11 May - 22 June 2019
We are very pleased to announce the first solo exhibition by Helen Smith at PS projectspace.
Helen Smith’s practice is influenced by a formal, minimalist view-point with simplicity of form and geometric abstraction generally contributing to the outcome. Oil on canvas paintings, large scale wall works, collage and photography, derived from an interest in social and cultural systems form the basis for her enquiry.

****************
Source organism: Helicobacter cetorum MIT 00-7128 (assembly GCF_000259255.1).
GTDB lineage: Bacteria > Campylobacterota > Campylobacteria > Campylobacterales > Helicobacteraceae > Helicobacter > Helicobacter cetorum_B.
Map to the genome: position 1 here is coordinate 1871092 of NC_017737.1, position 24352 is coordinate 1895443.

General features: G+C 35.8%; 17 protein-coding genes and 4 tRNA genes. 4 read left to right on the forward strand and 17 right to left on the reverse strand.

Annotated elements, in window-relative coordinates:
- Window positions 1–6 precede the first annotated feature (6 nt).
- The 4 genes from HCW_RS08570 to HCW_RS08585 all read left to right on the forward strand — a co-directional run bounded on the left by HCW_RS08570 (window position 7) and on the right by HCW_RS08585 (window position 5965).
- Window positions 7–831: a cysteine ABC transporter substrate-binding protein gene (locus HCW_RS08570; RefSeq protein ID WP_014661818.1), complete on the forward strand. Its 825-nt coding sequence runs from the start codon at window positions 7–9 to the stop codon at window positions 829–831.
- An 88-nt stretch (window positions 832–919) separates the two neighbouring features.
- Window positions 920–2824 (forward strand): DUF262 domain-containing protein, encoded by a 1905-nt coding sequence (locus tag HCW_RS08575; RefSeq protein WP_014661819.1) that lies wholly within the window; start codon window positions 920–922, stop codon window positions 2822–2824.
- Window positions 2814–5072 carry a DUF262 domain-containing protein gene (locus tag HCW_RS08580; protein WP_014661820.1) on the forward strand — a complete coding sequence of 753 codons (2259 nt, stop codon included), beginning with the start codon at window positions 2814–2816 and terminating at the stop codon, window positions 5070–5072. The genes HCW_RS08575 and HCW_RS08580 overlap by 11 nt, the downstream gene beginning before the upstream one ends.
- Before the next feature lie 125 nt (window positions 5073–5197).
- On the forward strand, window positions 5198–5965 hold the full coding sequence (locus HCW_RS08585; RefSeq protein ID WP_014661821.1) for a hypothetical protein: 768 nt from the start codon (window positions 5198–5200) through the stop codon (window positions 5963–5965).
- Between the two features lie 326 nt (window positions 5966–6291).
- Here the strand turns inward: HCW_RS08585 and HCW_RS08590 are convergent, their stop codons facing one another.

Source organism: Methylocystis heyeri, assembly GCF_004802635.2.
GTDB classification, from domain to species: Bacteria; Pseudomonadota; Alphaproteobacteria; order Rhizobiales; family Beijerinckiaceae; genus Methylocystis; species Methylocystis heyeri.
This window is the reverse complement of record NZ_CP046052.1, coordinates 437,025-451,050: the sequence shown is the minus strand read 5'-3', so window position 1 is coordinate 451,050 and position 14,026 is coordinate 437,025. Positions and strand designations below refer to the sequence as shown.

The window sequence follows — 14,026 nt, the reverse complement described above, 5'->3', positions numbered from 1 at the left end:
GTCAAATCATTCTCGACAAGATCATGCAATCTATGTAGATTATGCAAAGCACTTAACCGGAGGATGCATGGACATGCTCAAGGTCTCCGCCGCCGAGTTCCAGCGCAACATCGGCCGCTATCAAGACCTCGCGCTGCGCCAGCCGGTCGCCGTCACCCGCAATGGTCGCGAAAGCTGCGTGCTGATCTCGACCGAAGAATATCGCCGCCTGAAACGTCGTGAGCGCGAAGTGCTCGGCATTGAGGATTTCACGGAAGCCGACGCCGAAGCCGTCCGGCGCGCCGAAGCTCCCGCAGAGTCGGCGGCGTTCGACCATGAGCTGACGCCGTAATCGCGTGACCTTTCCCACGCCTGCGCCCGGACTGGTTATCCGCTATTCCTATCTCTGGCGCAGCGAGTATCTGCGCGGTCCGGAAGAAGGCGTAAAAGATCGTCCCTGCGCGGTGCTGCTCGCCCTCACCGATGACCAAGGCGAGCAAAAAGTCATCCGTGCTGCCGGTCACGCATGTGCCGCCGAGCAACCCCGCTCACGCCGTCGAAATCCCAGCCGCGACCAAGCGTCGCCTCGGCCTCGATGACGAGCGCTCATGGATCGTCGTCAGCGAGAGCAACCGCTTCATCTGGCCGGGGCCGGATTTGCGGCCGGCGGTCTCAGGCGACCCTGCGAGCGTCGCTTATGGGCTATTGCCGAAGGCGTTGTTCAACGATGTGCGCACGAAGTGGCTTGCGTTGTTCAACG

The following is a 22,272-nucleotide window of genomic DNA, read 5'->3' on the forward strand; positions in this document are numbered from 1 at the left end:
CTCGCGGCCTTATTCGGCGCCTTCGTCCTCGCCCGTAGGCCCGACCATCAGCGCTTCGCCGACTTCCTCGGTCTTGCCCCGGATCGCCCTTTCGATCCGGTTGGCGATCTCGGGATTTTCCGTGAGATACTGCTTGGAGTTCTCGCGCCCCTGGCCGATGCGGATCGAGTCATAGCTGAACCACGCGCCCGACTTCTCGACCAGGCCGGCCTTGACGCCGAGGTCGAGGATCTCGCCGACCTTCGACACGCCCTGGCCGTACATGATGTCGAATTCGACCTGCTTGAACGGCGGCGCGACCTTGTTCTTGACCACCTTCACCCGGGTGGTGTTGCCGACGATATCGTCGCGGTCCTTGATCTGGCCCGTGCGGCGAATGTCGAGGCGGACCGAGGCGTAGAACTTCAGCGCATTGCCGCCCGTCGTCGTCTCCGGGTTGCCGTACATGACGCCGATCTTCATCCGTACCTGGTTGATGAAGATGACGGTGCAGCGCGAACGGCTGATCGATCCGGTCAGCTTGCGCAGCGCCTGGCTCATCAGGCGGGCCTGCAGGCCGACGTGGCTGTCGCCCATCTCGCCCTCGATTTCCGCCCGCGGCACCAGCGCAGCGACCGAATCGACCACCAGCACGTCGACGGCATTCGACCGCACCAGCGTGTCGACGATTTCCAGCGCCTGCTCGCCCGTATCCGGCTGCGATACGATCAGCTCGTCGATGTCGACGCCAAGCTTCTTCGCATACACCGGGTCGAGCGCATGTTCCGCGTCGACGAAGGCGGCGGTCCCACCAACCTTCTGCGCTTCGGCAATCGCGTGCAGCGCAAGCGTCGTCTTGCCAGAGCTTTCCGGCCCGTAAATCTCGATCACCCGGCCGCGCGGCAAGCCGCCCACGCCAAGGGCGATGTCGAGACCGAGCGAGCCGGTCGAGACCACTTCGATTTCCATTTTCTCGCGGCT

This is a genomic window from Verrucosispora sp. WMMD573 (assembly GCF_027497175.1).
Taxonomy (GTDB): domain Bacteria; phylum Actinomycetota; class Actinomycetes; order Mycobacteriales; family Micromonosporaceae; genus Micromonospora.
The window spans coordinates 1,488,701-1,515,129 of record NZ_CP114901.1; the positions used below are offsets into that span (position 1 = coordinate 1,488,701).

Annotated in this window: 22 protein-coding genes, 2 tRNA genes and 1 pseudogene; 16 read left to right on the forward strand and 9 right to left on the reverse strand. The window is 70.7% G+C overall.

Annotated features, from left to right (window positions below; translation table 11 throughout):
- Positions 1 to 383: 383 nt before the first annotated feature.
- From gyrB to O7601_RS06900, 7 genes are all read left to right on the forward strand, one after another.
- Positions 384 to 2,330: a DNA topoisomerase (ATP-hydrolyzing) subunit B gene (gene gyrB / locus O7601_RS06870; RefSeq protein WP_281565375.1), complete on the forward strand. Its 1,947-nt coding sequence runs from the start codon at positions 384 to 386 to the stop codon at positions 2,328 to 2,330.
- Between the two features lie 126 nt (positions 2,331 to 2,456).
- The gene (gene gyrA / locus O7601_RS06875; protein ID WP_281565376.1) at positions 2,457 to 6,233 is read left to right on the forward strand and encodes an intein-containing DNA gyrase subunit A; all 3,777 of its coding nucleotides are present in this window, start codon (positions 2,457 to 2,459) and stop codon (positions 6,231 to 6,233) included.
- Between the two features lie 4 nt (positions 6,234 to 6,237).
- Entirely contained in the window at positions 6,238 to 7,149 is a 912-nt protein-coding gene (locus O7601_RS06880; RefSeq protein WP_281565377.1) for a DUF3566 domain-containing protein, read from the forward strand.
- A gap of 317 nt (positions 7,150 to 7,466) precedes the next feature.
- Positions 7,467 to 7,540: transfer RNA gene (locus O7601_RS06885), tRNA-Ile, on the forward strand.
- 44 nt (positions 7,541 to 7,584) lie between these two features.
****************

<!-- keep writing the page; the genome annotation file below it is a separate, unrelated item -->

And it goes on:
In Night-fill, Smith utilises recycled packaging and packing tape as the building blocks for minimalist works that immerge from the detritus of the day.
//Paragraph of sentences for HS//